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Children review The Polar Express

The Horn Book Radio Review

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Child: The Horn Book Radio Review, commentary on books for children and young adults.

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Anita Silvey (AS): I’m Anita Silvey, editor in chief of Horn Book Magazine. At Horn Book, we’ve had many years of practice in selecting books for children, but on occasion we like to test our judgements against those of children. Recently, we interviewed our young Horn Book Radio Reviewers in the Wayland, Massachusetts Public Library about The Polar Express by Chris Van Allsburg, published by Houghton Mifflin.

One Christmas Eve, a boy boards the mysterious Polar Express, a train which rushes through the snow-covered landscape to the North Pole. There he is selected by Santa Claus to receive the first gift of Christmas. He requests only a silver bell, which he loses, but finally locates on Christmas Day.
Chris Van Allsburg’s books are part of a trend in recent years: picture books for older readers. The reviewer in Horn Book said about The Polar Express, “An outstanding example of the picture-story genre, this book is one which proves that excellence and popularity are not mutually exclusive elements. It does not compromise artistic integrity, yet it reaches out to children and to those who remain children at heart.”

Now this is what young readers from the fifth through the eighth grades had to say about The Polar Express by Chris Van Allsburg.

Reviewer 1: My name is Laura Devoe and I really like this book. I normally like all picture books, even though I am twelve years old, I sometimes go into the library and look at them. And I think that the saying, “a picture says a thousand words” really is good for this book because you can really tell what is happening. And if you go along you kind of get an idea — without the words, you can get an idea how the story is going along.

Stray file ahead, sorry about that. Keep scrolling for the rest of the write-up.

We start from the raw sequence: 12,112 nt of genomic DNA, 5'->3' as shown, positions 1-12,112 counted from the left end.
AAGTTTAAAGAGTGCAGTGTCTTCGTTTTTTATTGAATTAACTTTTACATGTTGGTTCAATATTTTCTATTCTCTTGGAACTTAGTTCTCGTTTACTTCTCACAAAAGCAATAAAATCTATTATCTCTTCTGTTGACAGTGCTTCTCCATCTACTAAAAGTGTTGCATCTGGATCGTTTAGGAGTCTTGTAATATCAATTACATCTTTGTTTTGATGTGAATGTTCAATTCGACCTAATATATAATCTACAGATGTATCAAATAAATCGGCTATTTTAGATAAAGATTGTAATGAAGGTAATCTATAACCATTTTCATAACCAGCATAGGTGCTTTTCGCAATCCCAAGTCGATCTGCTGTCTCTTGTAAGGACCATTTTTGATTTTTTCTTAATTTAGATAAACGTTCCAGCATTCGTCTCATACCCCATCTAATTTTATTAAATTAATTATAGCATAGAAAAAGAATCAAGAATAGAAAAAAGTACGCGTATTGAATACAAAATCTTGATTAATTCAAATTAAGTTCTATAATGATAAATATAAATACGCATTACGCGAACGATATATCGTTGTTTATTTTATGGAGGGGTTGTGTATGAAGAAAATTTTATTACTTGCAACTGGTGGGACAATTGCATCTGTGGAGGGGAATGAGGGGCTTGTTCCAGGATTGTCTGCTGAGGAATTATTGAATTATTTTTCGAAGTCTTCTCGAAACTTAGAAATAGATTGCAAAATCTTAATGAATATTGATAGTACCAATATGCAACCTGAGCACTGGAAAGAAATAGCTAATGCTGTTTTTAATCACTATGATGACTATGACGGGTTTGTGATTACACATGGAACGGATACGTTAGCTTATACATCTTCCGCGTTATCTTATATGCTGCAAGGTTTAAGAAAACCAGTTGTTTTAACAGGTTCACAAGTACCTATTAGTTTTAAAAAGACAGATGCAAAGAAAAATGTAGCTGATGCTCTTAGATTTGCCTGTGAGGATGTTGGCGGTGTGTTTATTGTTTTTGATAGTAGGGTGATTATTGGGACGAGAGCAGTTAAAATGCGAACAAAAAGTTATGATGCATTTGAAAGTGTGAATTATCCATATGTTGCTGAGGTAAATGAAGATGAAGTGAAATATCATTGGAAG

Reviewer 2: My name is Susanna Richardson. And I liked Chris Van Allsburgh’s pictures a lot because if you looked into the picture, it could be anybody’s bedroom. And I think it must have taken a lot of thought to draw these pictures.

Reviewer 3: Hello, I’m Jonathan Sall. I just loved this book because it was detailed and had just about perfect story and pictures.

Reviewer 4: My name is Catherine Barker and I read another one of his books. It’s The Mystery of Harris Burdick, and it’s just different pictures but they’re all in gray and white and our teacher had us write a story for one of them. She showed us the picture and let us pick one out. And it’s amazing. I looked at that picture and I could think of about ten stories that could go with that one picture.

Reviewer 5: My name is Kathleen Bryant. One thing I noticed in the book was that there were no pictures of parents or adults. Well, actually, there was a picture of an adult, but there wasn’t any pictures of parents, and that sort of makes it more imaginary because parents sometimes ruin your imagination.

Reviewer 6: My name is Allison Mitchell. Once I was babysitting for this little girl and she had one of Chris Van Allsburgh’s other books out of the library and I was reading it to her and she liked the pictures most of all out of the whole book. She kept — like she wouldn’t let me turn the pages of it because she kept wanting to look at the pictures and figure out what was happening. It was The Wreck of the Zephyr.

Reviewer 7: My name is Paul Hagnow and here, like it was nothing strange, the train coming, because right here, the conductor said, “ ’All aboard,’ the conductor cried out. I ran up to him. ’Well,’ he said, ’are you coming?’ ’Where?’ I asked. ’Why, to the North Pole, of course.’ ” And that seemed strange to me that it wasn’t strange or anything: it just happened. It would be there — “Why, to the North Pole of course.” I really think this was an excellent book and I really enjoyed it.

Anita Silvey: That’s what children in the Wayland Public Library said about The Polar Express by Chris Van Allsburgh. You will find a review of this book and other fine books for children in the November/December 1985 Horn Book. I’m Anita Silvey, editor in chief of Horn Book Magazine.

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Child: This series of reviews is produced by Greg Fitzgerald and is made possible in part by funds of the Horn Book Incorporated, publishers of the Horn Book Magazine and books concerning children’s literature.

horn book radio review

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This program originally aired on National Public Radio in July or August of 1986. The Radio Review was moderated by Anita Silvey and produced by Greg Fitzgerald.

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